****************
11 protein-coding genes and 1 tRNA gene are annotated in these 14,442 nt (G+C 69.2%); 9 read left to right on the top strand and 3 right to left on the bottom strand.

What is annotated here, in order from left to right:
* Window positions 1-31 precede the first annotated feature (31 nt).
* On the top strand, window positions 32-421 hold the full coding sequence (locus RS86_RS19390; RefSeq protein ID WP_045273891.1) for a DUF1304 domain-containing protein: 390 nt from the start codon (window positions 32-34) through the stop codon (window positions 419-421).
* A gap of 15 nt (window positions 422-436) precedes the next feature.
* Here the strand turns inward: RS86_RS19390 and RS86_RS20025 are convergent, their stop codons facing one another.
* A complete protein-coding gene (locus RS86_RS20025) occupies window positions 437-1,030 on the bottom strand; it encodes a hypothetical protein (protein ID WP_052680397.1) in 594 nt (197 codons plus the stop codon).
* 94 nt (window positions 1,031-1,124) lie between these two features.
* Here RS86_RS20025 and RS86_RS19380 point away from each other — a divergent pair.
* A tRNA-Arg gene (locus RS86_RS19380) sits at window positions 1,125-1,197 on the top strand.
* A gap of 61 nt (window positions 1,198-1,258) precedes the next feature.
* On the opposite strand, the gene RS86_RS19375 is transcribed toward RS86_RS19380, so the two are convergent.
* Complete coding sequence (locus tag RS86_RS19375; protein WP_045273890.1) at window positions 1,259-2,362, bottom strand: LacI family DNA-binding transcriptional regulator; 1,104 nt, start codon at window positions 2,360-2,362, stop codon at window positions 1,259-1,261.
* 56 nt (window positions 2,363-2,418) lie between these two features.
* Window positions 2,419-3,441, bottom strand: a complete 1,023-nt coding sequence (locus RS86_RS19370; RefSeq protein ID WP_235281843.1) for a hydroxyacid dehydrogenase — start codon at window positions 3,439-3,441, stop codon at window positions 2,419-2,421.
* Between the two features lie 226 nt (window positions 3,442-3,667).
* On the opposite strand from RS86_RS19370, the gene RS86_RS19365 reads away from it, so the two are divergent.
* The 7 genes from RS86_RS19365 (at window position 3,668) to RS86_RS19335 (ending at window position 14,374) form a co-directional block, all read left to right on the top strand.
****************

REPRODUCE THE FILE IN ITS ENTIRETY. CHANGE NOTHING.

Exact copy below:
11 protein-coding genes and 1 tRNA gene are annotated in these 14,442 nt (G+C 69.2%); 9 read left to right on the top strand and 3 right to left on the bottom strand.

What is annotated here, in order from left to right:
* Window positions 1-31 precede the first annotated feature (31 nt).
* On the top strand, window positions 32-421 hold the full coding sequence (locus RS86_RS19390; RefSeq protein ID WP_045273891.1) for a DUF1304 domain-containing protein: 390 nt from the start codon (window positions 32-34) through the stop codon (window positions 419-421).
* A gap of 15 nt (window positions 422-436) precedes the next feature.
* Here the strand turns inward: RS86_RS19390 and RS86_RS20025 are convergent, their stop codons facing one another.
* A complete protein-coding gene (locus RS86_RS20025) occupies window positions 437-1,030 on the bottom strand; it encodes a hypothetical protein (protein ID WP_052680397.1) in 594 nt (197 codons plus the stop codon).
* 94 nt (window positions 1,031-1,124) lie between these two features.
* Here RS86_RS20025 and RS86_RS19380 point away from each other — a divergent pair.
* A tRNA-Arg gene (locus RS86_RS19380) sits at window positions 1,125-1,197 on the top strand.
* A gap of 61 nt (window positions 1,198-1,258) precedes the next feature.
* On the opposite strand, the gene RS86_RS19375 is transcribed toward RS86_RS19380, so the two are convergent.
* Complete coding sequence (locus tag RS86_RS19375; protein WP_045273890.1) at window positions 1,259-2,362, bottom strand: LacI family DNA-binding transcriptional regulator; 1,104 nt, start codon at window positions 2,360-2,362, stop codon at window positions 1,259-1,261.
* 56 nt (window positions 2,363-2,418) lie between these two features.
* Window positions 2,419-3,441, bottom strand: a complete 1,023-nt coding sequence (locus RS86_RS19370; RefSeq protein ID WP_235281843.1) for a hydroxyacid dehydrogenase — start codon at window positions 3,439-3,441, stop codon at window positions 2,419-2,421.
* Between the two features lie 226 nt (window positions 3,442-3,667).
* On the opposite strand from RS86_RS19370, the gene RS86_RS19365 reads away from it, so the two are divergent.
* The 7 genes from RS86_RS19365 (at window position 3,668) to RS86_RS19335 (ending at window position 14,374) form a co-directional block, all read left to right on the top strand.